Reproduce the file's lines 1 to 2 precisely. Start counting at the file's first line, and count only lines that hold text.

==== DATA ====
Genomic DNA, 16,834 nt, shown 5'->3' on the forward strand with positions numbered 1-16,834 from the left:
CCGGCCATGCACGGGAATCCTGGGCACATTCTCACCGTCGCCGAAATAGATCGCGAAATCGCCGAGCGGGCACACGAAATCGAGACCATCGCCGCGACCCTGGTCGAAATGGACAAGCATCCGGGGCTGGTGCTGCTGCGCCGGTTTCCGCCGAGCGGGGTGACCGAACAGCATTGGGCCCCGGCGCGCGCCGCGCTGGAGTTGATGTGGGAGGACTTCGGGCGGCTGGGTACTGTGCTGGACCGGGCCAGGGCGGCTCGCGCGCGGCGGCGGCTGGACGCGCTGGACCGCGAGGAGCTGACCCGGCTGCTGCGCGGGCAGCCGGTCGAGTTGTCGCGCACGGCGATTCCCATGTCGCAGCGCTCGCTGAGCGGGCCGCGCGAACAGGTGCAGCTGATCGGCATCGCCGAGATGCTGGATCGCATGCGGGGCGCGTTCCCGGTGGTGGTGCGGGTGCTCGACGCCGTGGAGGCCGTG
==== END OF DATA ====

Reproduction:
Genomic DNA, 16,834 nt, shown 5'->3' on the forward strand with positions numbered 1-16,834 from the left:
CCGGCCATGCACGGGAATCCTGGGCACATTCTCACCGTCGCCGAAATAGATCGCGAAATCGCCGAGCGGGCACACGAAATCGAGACCATCGCCGCGACCCTGGTCGAAATGGACAAGCATCCGGGGCTGGTGCTGCTGCGCCGGTTTCCGCCGAGCGGGGTGACCGAACAGCATTGGGCCCCGGCGCGCGCCGCGCTGGAGTTGATGTGGGAGGACTTCGGGCGGCTGGGTACTGTGCTGGACCGGGCCAGGGCGGCTCGCGCGCGGCGGCGGCTGGACGCGCTGGACCGCGAGGAGCTGACCCGGCTGCTGCGCGGGCAGCCGGTCGAGTTGTCGCGCACGGCGATTCCCATGTCGCAGCGCTCGCTGAGCGGGCCGCGCGAACAGGTGCAGCTGATCGGCATCGCCGAGATGCTGGATCGCATGCGGGGCGCGTTCCCGGTGGTGGTGCGGGTGCTCGACGCCGTGGAGGCCGTG